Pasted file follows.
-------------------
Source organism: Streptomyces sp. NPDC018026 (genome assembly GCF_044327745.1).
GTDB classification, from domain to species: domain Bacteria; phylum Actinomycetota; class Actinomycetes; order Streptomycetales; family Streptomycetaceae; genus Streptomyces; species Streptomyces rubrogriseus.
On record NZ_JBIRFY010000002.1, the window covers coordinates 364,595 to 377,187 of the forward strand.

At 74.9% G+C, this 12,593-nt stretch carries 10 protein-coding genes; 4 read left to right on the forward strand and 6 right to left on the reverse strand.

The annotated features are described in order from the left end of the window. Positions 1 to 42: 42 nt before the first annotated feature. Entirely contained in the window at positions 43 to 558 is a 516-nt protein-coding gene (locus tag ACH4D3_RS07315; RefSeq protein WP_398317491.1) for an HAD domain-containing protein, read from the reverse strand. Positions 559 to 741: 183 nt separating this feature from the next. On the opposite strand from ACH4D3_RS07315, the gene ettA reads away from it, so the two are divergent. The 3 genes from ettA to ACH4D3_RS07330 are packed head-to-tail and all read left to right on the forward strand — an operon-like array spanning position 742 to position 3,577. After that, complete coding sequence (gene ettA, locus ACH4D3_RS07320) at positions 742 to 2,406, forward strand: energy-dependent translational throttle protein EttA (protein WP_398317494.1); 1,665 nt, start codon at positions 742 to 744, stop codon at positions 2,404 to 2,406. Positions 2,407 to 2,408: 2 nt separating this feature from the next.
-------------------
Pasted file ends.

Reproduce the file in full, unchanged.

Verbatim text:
Source organism: Streptomyces sp. NPDC018026 (genome assembly GCF_044327745.1).
GTDB classification, from domain to species: domain Bacteria; phylum Actinomycetota; class Actinomycetes; order Streptomycetales; family Streptomycetaceae; genus Streptomyces; species Streptomyces rubrogriseus.
On record NZ_JBIRFY010000002.1, the window covers coordinates 364,595 to 377,187 of the forward strand.

At 74.9% G+C, this 12,593-nt stretch carries 10 protein-coding genes; 4 read left to right on the forward strand and 6 right to left on the reverse strand.

The annotated features are described in order from the left end of the window. Positions 1 to 42: 42 nt before the first annotated feature. Entirely contained in the window at positions 43 to 558 is a 516-nt protein-coding gene (locus tag ACH4D3_RS07315; RefSeq protein WP_398317491.1) for an HAD domain-containing protein, read from the reverse strand. Positions 559 to 741: 183 nt separating this feature from the next. On the opposite strand from ACH4D3_RS07315, the gene ettA reads away from it, so the two are divergent. The 3 genes from ettA to ACH4D3_RS07330 are packed head-to-tail and all read left to right on the forward strand — an operon-like array spanning position 742 to position 3,577. After that, complete coding sequence (gene ettA, locus ACH4D3_RS07320) at positions 742 to 2,406, forward strand: energy-dependent translational throttle protein EttA (protein WP_398317494.1); 1,665 nt, start codon at positions 742 to 744, stop codon at positions 2,404 to 2,406. Positions 2,407 to 2,408: 2 nt separating this feature from the next.